GRYGIEL: And so to put this in context, it's almost as if Instagram and Facebook platforms are mediating society. This isn't just about cyber-bullying that people are experiencing. It's a societal pressure that is building within teenagers that are driving them towards self- harm towards eating disorders.

And let me tell you, I'm here to provide context. Believe these parents that have been talking to Senator Blumenthal, it is horrific, what is happening, I don't think there's been enough context around exactly what an eating disorder looks like.

What you see are images of children starving themselves on this platform, and then others witnessing that and replicating it. That is why Instagram especially is so dangerous, and the same with self, other forms of self-harm.

KING: And so let's hear a little bit more about that. Because I again, I think sometimes you need to shock the system in Congress, especially given the polarization especially given legitimate issues about free speech and government regulation, or private industry, you have to shock the system. Let's listen to a little bit more from the whistleblower Ms. Haugen about the issue of cigarettes.


HAUGEN: I would like to emphasize one of the documents that we send in on problematic use examined the rates of problematic use by age, and that peaked with 14 year olds, it's what - it's just like cigarettes, teenagers don't have good self-regulation. They say explicitly, I feel bad when I use Instagram, and yet I can't stop.


KING: The question then becomes Donie, what next? What regulatory steps? What can you force this company, which has resisted these efforts before and which spends a boatload of lobbyists to stop Congress, you get a compelling hearing like this; you get a great witness like this? But a couple of days past Facebook's money machine kick in and nothing happens.

O'SULLIVAN: Republicans and Democrats have agreed for a long time that there has to be some regulation, a big tech, but they've had absolutely opposite ideas on what should happen. And that's all because you know, most of our conversation and national debate in this country about social media has sort of focus on the political realm.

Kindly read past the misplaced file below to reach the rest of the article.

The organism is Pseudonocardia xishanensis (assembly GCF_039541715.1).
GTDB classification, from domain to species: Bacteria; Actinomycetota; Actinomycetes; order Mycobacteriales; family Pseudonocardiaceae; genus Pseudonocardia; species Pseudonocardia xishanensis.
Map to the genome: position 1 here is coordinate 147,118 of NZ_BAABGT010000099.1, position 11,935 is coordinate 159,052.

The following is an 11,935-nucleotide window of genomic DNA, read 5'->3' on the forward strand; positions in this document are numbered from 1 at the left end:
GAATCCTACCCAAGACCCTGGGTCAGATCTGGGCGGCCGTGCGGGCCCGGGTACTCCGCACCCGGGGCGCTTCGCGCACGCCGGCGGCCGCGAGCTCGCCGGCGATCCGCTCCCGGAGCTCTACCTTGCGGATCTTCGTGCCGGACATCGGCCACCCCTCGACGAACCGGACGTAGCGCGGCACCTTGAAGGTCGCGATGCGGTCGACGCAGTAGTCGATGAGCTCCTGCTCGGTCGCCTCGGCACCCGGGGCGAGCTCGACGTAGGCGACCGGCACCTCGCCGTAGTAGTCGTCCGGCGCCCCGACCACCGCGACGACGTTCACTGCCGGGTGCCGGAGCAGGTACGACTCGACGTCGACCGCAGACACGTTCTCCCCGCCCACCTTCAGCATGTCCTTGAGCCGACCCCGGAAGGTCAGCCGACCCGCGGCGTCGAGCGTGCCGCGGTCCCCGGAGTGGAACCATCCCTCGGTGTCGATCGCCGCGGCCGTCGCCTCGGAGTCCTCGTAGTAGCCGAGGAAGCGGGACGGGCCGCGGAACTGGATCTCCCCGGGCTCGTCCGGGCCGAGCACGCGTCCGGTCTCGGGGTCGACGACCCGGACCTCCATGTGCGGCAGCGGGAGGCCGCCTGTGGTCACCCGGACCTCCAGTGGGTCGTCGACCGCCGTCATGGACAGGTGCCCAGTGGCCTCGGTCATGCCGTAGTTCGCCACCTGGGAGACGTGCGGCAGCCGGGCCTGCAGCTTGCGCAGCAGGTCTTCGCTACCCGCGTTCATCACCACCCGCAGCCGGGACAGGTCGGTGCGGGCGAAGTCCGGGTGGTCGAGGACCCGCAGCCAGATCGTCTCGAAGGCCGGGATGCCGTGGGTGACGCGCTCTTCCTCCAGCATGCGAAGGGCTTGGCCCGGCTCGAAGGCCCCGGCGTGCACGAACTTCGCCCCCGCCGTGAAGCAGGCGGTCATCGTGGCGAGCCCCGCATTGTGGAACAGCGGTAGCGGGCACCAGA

And you know, you immediately go into first amendment issues, and there is a very legitimate debate there. But when it comes to something like this, about the protection of children about something as simple as pushing accounts that glorify anorexia and other eating disorders to kids, that is surely something that I think we can see these senators, come together on, and they certainly indicated that today.

Just one final point I want to make John, obviously, today's hearing is focused on the protection of children. But as you mentioned, and you play that clip, Haugen there spoke a bit about the guardrails Facebook had in place in the lead up to the election and the stopping the spread of misinformation.

We know they didn't work very well, but there were some guardrails. She explained how they came down before the insurrection. Facebook is pushing back and saying, well, we left some of these guardrails up, but they're not actually saying what they took down.

Adam Schiff indicated yesterday that he is interested in speaking to this whistleblower. So it's very, very likely I think that we'll see her back up here on Capitol Hill in the coming weeks.

KING: And again, the issue is then transparency and access to the information. You know if this whistleblower telling the truth, she sure sounds like she is she sort of provided documents to Congress, Facebook will push back, let's listen here.

This is Antigone Davis, who's the Head of Global Security for Facebook saying essentially, oh, we're not perfect, but we're doing our best.


ANTIGONE DAVIS, FACEBOOK GLOBAL HEAD OF SAFETY: One of the underlying principles behind the work that we do is ensuring people's safety and security. And most people really do feel quite safe and secure on our platform. So and they're coming back, and they're using our platform because they do feel safe and secure. And we are doing a good job to get that content off. But I do think that there are validation systems that people want in place.


KING: So Jennifer, help people understand, and I think you made a very important point and your earlier answer as an independent researcher, you try to do the best you can to track these platforms and how they operate, where the alarm bells should be? What changes should be made?

But your access to information is quite limited, because they control it, and they're not always welcoming to share it.

GRYGIEL: The stuff that I was seeing, especially around 2019, when the UK was looking into this issue is so graphic, we cannot show it on television. It is so graphic; I feel bad sharing with other journalists that they couldn't probably even show it in the hearing. When they compare it to smoking cigarettes it's not even close. I'm talking about mutilation and lacerations that go from the hip to their ankles. OK. I am talking about horrific self-harm.

And when these parents are saying that some of their children have been driven to suicide that is real I believe them.


GRYGIEL: And I think we need to believe parents at this point who have experienced the absolute darkness that's being promoted on especially Instagram, and we need to start to call up at - well. He is the head of this. It is not just Mark Zuckerberg at this point. He needs to also take more accountability for what is happening in the shadows on that platform.

KING: The accountability is the key word. Let's help the focus in the Congress continues to transparency, accountability and more testimony. Jennifer Grygiel grateful for the work you do great for your time today. But more importantly for the work you do. Donie O'Sullivan, I know you'll keep track of the hearing as it continues and come back to us with more news.